Martin Ersted

With his custom made laser projector 'Moon Machine' Martin Ersted creates large light installation which he exhibits in the dark and cold north; in Iceland and Denmark. No wonder that he sees the darkness as an essential part of his light artworks.

Martin Ersted is a creative jack-of-all-trades. He has been artistic director at various cultural organizations in Denmark and is operating as a light artist. As a part of the artists' collective Båll & Brand (''fire and fury''), he creates artworks and performances that revolve around fire and light. A central element in his artworks is his custom made laser installation: the Moonmachine.

Ersted: "When I was a 6-year old boy, I saw the thumb sculpture, of a gigantic thumb by César Baldaccini in the Louisiana Museum of Modern Art in Denmark. That made an everlasting impression on me. Like looking through a microscope it opened my eyes to a whole new world", tells Ersted about the artwork that influenced him most. Now, he draws his inspiration through the hard work itself and the conversations and works of other artists.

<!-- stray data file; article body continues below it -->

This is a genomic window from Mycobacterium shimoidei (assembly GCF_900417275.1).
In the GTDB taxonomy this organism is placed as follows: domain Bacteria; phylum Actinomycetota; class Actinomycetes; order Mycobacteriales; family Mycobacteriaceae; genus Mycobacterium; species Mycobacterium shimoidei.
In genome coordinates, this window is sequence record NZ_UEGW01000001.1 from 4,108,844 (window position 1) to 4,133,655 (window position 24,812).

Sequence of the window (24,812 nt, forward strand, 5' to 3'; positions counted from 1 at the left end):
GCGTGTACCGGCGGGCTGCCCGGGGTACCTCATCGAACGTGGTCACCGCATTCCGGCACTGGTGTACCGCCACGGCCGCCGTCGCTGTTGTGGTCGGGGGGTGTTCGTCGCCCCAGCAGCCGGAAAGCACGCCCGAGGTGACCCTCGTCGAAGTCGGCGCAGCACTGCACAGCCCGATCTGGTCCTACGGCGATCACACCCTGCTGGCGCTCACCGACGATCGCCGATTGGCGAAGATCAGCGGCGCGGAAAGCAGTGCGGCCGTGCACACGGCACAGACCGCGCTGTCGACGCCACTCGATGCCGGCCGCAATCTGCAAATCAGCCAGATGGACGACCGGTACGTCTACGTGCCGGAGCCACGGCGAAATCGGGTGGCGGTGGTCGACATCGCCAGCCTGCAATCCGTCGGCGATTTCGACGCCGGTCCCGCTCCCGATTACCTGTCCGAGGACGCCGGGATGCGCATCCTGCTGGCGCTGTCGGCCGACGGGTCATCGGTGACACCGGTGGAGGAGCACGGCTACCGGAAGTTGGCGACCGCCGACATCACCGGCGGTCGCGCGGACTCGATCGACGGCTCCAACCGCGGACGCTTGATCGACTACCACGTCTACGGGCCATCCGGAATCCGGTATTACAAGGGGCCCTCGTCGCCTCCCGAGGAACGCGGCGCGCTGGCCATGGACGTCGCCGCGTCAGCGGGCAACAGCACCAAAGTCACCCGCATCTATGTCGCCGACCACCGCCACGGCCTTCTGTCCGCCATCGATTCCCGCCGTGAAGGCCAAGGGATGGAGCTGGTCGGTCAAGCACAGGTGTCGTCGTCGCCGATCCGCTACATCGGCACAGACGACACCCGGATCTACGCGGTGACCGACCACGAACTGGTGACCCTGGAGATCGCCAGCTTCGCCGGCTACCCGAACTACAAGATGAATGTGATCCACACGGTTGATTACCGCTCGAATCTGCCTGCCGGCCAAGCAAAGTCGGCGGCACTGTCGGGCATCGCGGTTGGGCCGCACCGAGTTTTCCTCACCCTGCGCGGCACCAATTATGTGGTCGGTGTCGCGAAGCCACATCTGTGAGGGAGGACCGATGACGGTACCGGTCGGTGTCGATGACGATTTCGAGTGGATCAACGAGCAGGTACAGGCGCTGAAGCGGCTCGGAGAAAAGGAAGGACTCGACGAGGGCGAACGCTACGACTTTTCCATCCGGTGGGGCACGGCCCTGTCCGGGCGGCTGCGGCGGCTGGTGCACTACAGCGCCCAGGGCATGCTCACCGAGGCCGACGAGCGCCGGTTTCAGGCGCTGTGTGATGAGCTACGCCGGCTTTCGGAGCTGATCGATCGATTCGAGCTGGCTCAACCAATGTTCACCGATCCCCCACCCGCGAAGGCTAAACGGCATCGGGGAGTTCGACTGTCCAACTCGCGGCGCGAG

“Darkness is just as important as light itself.”

Are there any projects or artists he admires in particular? Ersted: "The works of James Turrell are influential. Turrell's best-known work is the "Roden Crater" - an extinct volcano in the Arizona desert that today is the world's largest work of art. He bought the 400,000-year-old and three-kilometer-wide crater in 1979, and since then the crater has become a lifelong art project. Here he builds an enormous observatory, where one can study the sky's light qualities during the day."

Photo: A part of 'Moon Machine' (Månemaskine) on the sides of Mount Bjófur (1085m) at the List í Ljósi light festival in Iceland. (Photo by Nikolas Grabar) 

Ersted's works of art can be found in colder and darker areas: his works have previously been exhibited at light festivals in Denmark and Iceland. Ersted: "Especially up north, there are so many dark hours in which we long for the sun and the spring." But the one is no better than the other, he adds. "I hope the future of light art will also respect the darkness. We need to hide, and contemplate, so darkness is just as important as light.”

Martin Ersted (DK, 1977) is an artist, radio host and artistic director. His artworks on climate change have been featured in light festivals in Denmark and Iceland.